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Crisper drawer tour: why apples are amazing this time of year

apple crisper drawer tour

As we round the corner into 2023, I’m reminded of why I love this time of year in the produce department: the apples.

So many apples are just hitting their stride right now, and what’s funny is most of them in my crisper drawer are some kind of Honeycrisp cross.

I picked up some Envy and Opal for a Christmas fondue party, but the rest that I have (for now, until I pick up something else) trace their lineage to Honeycrisp:

  • EverCrisp (Fuji + Honeycrisp);
  • Cosmic Crisp (Enterprise + Honeycrisp);
  • SweeTango (Zestar + Honeycrisp);
  • Wild Twist (Cripps Pink + Honeycrisp), and
  • SugarBee (Unknown + Honeycrisp).  

I rarely buy just Honeycrisp anymore because the selection of crosses is so choice.

This is also a reminder of our privilege in North America. Apples are amazing here year round — full stop. I have zero problem with an apple that has been in controlled atmosphere storage for months if the apple still tastes amazing. When you combine variety development with storage technology, consumers have a bounty of flavor, texture, and value to choose from.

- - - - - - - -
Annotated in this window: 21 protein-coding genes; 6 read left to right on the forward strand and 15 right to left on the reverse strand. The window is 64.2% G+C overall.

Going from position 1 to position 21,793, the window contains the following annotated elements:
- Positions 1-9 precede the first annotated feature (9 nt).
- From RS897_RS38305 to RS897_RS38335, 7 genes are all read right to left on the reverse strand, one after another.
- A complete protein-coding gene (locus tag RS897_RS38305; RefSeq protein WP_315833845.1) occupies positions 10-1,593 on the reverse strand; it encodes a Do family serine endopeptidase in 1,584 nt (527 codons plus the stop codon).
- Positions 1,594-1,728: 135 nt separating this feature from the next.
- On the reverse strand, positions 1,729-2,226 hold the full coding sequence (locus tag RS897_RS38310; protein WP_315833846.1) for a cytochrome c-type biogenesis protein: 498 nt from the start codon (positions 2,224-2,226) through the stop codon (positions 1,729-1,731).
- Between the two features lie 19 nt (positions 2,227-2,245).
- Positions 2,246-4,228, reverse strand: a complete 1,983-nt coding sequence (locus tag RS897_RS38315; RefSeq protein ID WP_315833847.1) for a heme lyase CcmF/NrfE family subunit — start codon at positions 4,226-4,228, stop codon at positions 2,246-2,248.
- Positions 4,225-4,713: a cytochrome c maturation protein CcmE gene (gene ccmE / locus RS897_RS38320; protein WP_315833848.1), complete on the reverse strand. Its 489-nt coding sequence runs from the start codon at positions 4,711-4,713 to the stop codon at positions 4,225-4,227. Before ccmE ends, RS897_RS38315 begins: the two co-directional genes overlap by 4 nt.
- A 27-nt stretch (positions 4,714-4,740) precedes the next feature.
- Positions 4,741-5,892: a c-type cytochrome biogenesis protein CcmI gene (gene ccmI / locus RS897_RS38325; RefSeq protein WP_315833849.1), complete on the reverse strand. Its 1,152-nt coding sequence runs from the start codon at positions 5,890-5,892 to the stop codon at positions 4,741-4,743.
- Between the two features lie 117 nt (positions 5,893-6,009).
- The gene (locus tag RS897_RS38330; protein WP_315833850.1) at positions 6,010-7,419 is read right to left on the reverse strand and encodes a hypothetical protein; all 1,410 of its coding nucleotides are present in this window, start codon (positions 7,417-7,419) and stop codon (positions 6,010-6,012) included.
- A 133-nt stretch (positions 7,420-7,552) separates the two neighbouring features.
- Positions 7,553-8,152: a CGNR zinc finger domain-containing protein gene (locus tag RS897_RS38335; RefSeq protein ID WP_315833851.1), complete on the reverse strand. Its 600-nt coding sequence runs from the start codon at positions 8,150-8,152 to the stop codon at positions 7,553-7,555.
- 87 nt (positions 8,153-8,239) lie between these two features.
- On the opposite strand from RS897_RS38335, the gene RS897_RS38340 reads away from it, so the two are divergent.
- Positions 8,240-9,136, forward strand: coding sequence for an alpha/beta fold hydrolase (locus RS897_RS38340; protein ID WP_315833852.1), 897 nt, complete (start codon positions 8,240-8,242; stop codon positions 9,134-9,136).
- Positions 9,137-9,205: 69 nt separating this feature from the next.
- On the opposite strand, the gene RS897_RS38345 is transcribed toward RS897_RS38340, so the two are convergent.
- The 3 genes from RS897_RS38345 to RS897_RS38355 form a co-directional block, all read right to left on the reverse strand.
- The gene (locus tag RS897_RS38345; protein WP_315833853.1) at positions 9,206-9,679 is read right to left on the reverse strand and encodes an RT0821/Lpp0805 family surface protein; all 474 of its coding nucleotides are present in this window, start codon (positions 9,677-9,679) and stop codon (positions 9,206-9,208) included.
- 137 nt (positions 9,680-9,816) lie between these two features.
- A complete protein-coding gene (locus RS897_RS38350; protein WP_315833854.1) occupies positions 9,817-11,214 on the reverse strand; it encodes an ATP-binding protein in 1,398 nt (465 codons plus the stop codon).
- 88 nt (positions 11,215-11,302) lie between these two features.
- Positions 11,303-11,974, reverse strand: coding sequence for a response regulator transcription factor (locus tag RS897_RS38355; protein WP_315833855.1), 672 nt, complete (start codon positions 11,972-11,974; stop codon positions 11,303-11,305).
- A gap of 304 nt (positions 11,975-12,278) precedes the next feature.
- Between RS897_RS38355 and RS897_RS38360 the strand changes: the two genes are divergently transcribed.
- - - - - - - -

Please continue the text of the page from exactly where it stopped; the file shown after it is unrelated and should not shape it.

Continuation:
I’m reminded of some travels to Europe last winter, walking the produce department with ex-pats living in Germany and Switzerland, who were lamenting the apple selection and I had to agree. Apples were mealy and sad looking, and the flavor didn’t deliver.

Part of the reason was the lack of added wax, which keeps our conventional apples shiny and plump on the shelves. Our friend Kaitlyn did an interesting TikTok explainer about waxing apples, showing the natural wax apples have, compared to the commercial wax applied during the packing process.

Of course, the internet being the internet, people missed the whole point that apples naturally have wax, but that’s a battle for another day. If you don’t want to eat wax, wash your apples. Why aren’t you washing them anyway?

For now, my family will be rotating between all the amazing apples winter in the U.S. has to offer.


Pamela Riemenschneider is the Retail Editor for Blue Book Services.